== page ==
The real stars of the show, however, were Ali and his employees Waqar and Shawqat. Smiling helpfully through all manner of indignities and insulting exchanges, they displayed a singular commitment to working hard and getting ahead, putting the pissed self-important city boys, rocking up after a night out and teasing each other about wearing Primark jackets, to shame. Having moved here from Afghanistan to study IT, Shawqat enjoys his job, telling us "I like working in a chicken shop because you never know what's going to happen." Well, except for the fact that people will come in and eat chicken - that's pretty much a given.

Having said that, the programme makers went out of their way to portray the entertaining diversity of the shop's evening clientele. Performance artists masquerading as autistics, a flock of drag queens who took camera-friendly exception to being called "Sir" and a pair of homeless guys who prefer the independent chicken shops to the big franchises, because they're more likely to give away free food. Plus, of course, we got the crowds of drunken idiots, steadying themselves on the counter and dragging people into the street for a fight. Here then, was the representation of the "front line and the bread line" promised by the opening narration. The Rooster Spot in Clapham is where all walks of life cross paths, only to then trip over an omnipresent yellow 'Cleaning In Progress' sign.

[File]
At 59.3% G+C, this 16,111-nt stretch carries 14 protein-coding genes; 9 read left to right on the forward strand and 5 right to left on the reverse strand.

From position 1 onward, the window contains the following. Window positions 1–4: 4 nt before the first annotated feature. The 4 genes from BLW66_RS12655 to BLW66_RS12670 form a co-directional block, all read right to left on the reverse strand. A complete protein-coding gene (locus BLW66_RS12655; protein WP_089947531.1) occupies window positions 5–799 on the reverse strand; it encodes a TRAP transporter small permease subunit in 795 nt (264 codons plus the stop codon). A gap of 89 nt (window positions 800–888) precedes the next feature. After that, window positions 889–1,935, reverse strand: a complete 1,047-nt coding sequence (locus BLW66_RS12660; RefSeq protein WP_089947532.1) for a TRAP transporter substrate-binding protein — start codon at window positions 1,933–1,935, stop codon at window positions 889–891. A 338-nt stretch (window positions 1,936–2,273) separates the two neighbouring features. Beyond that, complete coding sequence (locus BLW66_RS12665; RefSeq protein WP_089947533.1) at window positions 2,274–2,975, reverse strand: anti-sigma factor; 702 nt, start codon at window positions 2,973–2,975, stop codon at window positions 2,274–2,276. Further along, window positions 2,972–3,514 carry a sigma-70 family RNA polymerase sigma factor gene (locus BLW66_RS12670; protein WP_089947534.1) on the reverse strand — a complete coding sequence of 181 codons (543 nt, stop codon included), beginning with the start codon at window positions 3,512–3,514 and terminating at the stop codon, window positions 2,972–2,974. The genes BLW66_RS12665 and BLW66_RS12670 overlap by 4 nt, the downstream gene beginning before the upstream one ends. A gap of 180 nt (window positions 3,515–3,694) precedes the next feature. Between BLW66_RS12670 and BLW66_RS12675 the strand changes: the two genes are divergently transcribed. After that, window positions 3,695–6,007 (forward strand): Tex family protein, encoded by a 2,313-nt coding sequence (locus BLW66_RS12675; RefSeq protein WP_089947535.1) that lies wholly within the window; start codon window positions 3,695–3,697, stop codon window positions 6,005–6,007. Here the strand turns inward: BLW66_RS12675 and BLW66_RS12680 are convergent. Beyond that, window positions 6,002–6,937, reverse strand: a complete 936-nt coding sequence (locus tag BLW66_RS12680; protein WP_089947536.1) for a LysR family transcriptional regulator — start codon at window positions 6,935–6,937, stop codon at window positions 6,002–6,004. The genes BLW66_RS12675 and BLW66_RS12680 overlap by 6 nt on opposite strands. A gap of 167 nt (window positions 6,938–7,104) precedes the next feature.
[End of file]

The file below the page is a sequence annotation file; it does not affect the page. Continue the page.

Interestingly, the voiceover attempted to position the chicken takeaway as some kind of remarkable 21st  century phenomenon. A recession-proof wonder that continues to grow in popularity, in the face of a regressive economy. In fact, the chicken shop isn't so much immune to economic pressures, as it is a harbinger of the recession itself. Ask anyone who lives in a less-than-salubrious part of town what the predominant business model is for their area, and they'll tell you it's either betting shops, or the kind of cutlery-free food establishment where buckets are favoured over crockery. In my cosy little corner of East London, chicken shops continue to pop up, like yellow-headed spots on an overweight teenager's neck. And every morning, we awake to find the streets littered with chicken bones, as if the entire neighbourhood spent the previous evening engaged in some kind of communal voodoo rite. 

With aspiration and opportunity at an all-time low, the chicken shop represents a nation in stagnation. Food selected purely for its low price, rather than taste or provenance. Social interactions that depend on name badges to create the illusion of intimacy. And a zesty lemon-scented wet wipe to clear away a lifetime of broken dreams. The sad reality of the chicken shop is that, despite Little Mix's empowering assertions, some wings were only made to fry.